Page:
In a relatively rare unscripted question-and-answer session with the public last week, President Bush was caught unawares by a query about federal student loans.
At Kansas State University in Manhattan, Kan., on Jan. 23, college sophomore Tiffany Cooper asked: “Recently $12.7 billion was cut from education. I was just wondering how is that supposed to help our futures?”
Prompted by an aide that the $12.7 billion referred to the federal student-loan program, Mr. Bush answered: “Actually I think what we did was reform the student-loan program, we’re not cutting money out of it. In other words people aren’t going to be cut off the program, we’re just making sure it works better.”
The president and the student were referring to a budget-reconciliation bill passed narrowly on Dec. 21 by the Senate that aims to save $12.7 billion from the student-loan program over five years by setting interest rates for the loans at 6.8 percent, “even if commercial rates are lower.” The bill is awaiting action in the House.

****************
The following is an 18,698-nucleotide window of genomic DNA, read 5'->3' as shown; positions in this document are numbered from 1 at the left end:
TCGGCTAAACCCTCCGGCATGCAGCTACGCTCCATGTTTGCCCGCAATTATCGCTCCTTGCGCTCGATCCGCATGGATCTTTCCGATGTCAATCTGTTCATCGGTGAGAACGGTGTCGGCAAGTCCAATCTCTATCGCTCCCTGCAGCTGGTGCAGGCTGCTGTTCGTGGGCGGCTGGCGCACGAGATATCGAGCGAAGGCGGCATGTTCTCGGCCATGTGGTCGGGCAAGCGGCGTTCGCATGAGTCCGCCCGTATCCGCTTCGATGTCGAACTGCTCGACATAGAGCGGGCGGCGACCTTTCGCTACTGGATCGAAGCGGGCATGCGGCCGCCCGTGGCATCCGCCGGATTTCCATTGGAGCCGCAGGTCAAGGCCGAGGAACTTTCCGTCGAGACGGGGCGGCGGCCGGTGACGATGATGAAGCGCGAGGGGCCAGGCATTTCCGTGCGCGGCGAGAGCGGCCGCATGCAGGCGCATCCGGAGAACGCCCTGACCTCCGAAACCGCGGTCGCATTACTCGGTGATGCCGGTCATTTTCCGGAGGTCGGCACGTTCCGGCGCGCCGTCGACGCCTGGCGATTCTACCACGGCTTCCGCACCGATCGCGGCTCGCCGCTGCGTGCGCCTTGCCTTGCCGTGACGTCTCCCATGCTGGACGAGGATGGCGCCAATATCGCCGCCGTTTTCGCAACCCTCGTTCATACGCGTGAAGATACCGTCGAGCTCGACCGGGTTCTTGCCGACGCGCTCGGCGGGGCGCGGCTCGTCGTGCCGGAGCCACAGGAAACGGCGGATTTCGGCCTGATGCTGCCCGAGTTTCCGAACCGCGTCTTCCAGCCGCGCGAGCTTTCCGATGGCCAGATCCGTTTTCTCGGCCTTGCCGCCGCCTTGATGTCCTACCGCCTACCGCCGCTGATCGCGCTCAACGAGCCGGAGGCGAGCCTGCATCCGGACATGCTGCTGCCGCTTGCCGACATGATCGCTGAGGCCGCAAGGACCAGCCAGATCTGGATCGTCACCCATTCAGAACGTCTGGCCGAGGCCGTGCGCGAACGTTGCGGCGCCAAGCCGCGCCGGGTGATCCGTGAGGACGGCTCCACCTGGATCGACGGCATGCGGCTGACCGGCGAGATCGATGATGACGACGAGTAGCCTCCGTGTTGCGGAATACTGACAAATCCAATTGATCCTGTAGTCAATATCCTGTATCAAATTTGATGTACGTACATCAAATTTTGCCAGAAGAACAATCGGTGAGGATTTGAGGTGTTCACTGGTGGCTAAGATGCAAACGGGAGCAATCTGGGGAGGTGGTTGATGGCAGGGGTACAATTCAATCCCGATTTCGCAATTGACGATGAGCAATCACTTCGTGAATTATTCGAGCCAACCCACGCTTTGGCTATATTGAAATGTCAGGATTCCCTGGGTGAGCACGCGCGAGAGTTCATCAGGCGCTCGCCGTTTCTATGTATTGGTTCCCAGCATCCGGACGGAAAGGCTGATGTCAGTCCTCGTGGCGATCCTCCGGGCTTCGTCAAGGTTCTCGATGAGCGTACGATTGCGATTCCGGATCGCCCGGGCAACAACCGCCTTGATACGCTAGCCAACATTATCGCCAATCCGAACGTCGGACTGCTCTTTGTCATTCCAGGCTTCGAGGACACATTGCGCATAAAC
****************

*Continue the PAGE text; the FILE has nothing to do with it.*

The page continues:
Student organizations say the savings should be used to reduce the cost of student loans rather than to reduce the federal deficit.
And House Minority Leader Nancy Pelosi, D-Calif., issued a statement last week that said: “In their budget, President Bush and Congressional Republicans have once again put the special interests ahead of our nation’s future by raiding student aid with a $12.7 billion cut. Increasing the cost of student loans will put higher education even further out of reach or heap mountains of debt onto too many of our nation’s students.”